ON 21 October 2009 negotiations over Iran's nuclear programme wrapped up in Vienna. Terms such as “breakthrough” and “victory” were prematurely used to describe the International Atomic Energy Agency's (IAEA) preliminary agreement with Iran. The agreement was seen as a way to assuage international concerns over Iran's nuclear intentions and prove a substantial vindication of President Barack Obama's engagement policy. Even before the international optimism has settled in, the wariness has begun to creep in. How distant has the attempt to build cooperation is a question that may only be answered if the Iranian leadership accepts the proposed agreement in its entirety and after the IAEA inspectors complete their inspection of the recently discovered clandestine nuclear enrichment facility near the city of Qum.
The IAEA draft agreement is essentially providing Iran fuel sufficient for its stated civilian purposes but depriving Iran of any justification for enriching to higher levels itself. The details include that Iran would ship 1,200 kilograms of its own stockpiled low-enriched uranium (LEU) in one batch to Russia and subsequently to France for reprocessing by the end of this year, which would eventually be used as medical isotopes in Iran. The LEU would be enriched to 19.75 per cent, and that material would then be sent to France for fabrication into fuel rods and then eventually returned to Iran. The idea is to allow time for negotiations to convince Iran to freeze its nuclear programme because the LEU, if left in Iran, poses a threat that it could be turned into weapon-grade uranium and used in nuclear weapons in the near future. This agreement does not solve the fundamental problem of what to do about Iran's growing nuclear weapons capabilities and how to convince Iran to disband its uranium enrichment programme. It, however, does reduce further sanctions from being imposed on Iran and the immediate threat of military action from countries such as Israel. Iran continues to refuse to accept a halt to its enrichment, which means it has also refused to accept a negotiating structure to discuss the suspension of enrichment, which is called “freeze for freeze.” By that formula, the United Nations Security Council would freeze its sanctions against Iran and Iran would freeze its LEU programme. This reaction does not confirm Iran's nuclear ambitions but does reinforce the scepticism felt by the international community.
However, state media has recently reported that Iran wants major amendments within the framework of the agreement which it broadly accepts. The changes have not been elaborated upon but Iran has stated that they would present their response to the proposed agreement within 48 hours, on 30 October 2009, a week after a deadline set by the IAEA. Iranian opposition to the agreement could be driven by concerns that it weakens Iran's control over its stockpiles of nuclear fuel and could be perceived as a concession to the West. In fact Iran has announced a preference to buy the 20 per cent enriched uranium for its reactor, rather than export its own uranium to Russia and France for enrichment. Iranian leadership appears to be deeply divided over the proposal and divergent views have emerged. In response to ambiguous statements by Iran, this development was described by the French Foreign Minister, Bernard Kouchner, as “not a good sign…it is a bad indication.” Iran's response is seen as a continuation of its cat and mouse game where it has often used counter-proposals as a way to draw out negotiations with the West leading to an unravelling of the West's policy of diplomatic engagement.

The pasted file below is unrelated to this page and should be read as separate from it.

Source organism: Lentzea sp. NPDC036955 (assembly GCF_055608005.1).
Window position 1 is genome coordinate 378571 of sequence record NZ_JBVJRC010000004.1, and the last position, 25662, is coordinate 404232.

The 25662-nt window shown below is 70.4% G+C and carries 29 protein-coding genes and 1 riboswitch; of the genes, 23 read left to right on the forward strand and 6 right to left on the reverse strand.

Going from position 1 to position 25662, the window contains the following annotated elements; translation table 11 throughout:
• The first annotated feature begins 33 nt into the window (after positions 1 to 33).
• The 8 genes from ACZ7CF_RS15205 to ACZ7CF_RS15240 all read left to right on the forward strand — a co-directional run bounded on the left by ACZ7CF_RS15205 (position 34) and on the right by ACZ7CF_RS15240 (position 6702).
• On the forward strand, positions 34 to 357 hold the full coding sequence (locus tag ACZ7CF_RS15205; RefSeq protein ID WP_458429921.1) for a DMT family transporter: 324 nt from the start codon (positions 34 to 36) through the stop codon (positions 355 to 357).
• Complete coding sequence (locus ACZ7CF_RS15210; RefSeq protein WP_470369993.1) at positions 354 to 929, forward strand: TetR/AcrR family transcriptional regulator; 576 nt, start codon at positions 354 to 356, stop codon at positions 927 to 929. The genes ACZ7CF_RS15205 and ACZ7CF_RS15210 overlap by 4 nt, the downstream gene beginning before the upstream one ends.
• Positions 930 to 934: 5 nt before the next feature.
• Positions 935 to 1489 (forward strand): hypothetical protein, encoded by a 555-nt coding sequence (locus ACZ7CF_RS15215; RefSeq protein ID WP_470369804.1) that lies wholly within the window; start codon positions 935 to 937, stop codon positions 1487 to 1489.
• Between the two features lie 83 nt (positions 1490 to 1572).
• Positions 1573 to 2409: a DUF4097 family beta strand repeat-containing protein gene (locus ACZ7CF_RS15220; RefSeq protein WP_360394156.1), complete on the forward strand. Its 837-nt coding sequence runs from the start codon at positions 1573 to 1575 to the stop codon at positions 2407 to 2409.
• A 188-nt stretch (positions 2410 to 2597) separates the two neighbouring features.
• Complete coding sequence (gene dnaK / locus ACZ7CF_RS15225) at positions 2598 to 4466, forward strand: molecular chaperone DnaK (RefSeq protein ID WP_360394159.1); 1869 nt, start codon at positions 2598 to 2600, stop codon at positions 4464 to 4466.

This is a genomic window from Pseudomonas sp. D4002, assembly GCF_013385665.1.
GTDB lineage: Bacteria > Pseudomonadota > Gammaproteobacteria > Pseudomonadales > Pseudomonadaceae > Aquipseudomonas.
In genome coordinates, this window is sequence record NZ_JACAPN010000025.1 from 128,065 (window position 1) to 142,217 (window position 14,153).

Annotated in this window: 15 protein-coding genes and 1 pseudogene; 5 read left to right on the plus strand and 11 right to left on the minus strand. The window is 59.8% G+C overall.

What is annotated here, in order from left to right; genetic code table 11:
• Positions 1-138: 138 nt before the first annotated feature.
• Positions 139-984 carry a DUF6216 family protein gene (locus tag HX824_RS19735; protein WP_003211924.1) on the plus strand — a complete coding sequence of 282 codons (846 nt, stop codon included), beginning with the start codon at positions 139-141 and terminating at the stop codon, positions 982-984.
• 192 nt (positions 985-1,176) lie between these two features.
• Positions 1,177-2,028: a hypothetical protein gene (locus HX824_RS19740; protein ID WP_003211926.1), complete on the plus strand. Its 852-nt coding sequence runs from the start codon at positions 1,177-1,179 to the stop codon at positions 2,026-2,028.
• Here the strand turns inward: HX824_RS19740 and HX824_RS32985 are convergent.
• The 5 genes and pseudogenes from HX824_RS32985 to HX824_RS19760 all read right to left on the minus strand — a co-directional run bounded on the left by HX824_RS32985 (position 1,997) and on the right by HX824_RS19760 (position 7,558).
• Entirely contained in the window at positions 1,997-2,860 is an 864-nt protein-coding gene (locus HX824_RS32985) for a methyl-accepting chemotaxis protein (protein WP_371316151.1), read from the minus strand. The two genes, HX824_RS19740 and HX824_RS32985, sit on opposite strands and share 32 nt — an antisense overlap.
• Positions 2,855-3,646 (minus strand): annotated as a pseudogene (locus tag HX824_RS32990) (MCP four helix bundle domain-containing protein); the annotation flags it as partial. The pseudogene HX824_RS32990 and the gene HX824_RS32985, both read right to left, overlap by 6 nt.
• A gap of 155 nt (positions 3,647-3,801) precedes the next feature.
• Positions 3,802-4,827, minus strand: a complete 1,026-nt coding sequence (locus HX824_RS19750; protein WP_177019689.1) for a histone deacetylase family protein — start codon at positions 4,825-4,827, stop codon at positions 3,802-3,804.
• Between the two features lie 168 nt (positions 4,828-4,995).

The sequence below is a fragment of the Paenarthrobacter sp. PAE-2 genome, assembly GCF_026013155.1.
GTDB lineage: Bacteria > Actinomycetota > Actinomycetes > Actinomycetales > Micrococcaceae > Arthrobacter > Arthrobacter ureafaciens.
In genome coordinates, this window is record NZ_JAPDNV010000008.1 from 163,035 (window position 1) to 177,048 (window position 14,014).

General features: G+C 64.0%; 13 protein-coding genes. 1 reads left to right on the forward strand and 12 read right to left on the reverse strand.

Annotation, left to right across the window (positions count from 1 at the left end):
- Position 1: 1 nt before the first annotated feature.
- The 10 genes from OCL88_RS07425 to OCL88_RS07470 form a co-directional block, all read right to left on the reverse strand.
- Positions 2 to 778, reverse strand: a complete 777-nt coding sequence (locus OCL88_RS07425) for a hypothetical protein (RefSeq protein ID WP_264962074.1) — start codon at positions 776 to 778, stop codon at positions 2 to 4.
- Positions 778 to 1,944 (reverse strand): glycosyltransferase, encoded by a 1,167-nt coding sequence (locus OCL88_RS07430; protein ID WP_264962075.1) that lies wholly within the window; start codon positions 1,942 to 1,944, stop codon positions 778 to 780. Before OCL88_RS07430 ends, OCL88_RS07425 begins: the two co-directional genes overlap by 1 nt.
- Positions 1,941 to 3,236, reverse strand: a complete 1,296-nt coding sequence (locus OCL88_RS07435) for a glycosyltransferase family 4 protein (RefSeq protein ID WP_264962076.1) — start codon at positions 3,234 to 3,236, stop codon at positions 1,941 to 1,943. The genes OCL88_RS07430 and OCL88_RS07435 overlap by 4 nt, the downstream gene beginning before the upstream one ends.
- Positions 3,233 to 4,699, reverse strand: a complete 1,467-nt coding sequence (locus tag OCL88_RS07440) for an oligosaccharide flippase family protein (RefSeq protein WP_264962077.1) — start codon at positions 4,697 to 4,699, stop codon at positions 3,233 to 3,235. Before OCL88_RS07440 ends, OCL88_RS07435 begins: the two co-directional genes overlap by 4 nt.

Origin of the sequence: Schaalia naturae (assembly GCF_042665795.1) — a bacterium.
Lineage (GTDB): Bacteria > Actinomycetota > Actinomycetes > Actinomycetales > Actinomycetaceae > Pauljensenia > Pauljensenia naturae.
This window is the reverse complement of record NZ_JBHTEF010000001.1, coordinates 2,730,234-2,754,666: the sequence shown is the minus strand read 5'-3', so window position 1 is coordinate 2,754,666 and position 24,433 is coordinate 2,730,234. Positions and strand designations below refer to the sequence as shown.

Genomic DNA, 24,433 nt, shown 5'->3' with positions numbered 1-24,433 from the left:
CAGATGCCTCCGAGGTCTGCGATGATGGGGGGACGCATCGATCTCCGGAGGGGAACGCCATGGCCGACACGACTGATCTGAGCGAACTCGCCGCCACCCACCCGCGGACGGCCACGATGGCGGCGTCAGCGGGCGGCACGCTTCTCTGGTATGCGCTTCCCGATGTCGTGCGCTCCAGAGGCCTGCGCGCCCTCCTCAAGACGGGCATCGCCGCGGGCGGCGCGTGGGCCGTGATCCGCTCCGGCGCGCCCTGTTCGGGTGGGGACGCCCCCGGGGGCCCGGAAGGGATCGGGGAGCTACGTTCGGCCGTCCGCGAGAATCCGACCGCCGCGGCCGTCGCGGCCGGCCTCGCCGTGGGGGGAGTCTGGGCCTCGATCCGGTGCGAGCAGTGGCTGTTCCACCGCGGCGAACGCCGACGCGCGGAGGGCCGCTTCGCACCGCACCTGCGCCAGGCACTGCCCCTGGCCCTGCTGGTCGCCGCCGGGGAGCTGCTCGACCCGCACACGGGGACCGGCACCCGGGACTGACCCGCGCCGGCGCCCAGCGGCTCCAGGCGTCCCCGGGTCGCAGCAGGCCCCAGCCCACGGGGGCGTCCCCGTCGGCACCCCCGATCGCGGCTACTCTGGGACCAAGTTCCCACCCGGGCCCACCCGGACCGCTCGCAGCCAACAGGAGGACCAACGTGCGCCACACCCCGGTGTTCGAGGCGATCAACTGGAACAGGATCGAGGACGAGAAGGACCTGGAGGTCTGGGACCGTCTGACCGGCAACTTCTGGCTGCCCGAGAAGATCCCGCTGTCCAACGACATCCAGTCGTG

Along with the draft agreement on enrichment, IAEA inspectors are undertaking a visit to the newly revealed enrichment facility. These two simultaneous pledges are seen as a litmus test of Iran's stated intent for peaceful civilian use and as a basis for more ambitious negotiations on curbing Iran's nuclear aspirations. Ultimately, the draft agreement is seen as a time-saving agreement as it makes it less likely for Iran to immediately produce nuclear weapons and creates an environment conducive for negotiating. Although it seems doubtful, if Iran accepts the agreement as is, it can be seen as a small victory on an otherwise arduous path to the goal of a permanent freeze and then suspension of its enrichment programme. The position of the West remains the same; they will look at a whole range of issues with Iran, including whether to continue negotiations, or whether it should advance to a new chapter wherein harsher sanctions are imposed on Iran.
Iran has become something of an international pariah and it is unable to operate with great legitimacy around the world, particularly after its recent election debacle. The nation is constrained and if well handled, can be kept that way until the regime becomes more transparent and cooperative on the nuclear issue. If the agreement fails, any new measure of tougher sanctions should target the leadership and regime of the nation. In the words of British scholar, Timothy Garton Ash, “there is a physics of diplomacy, but there is also a chemistry of politics” and in this context, Iran's “chemistry of politics” may prove to be the critical element that changes the dynamics within the nation to a regime that wants to symbiotically engage the international community.
By arrangement with IPCS, New Delhi.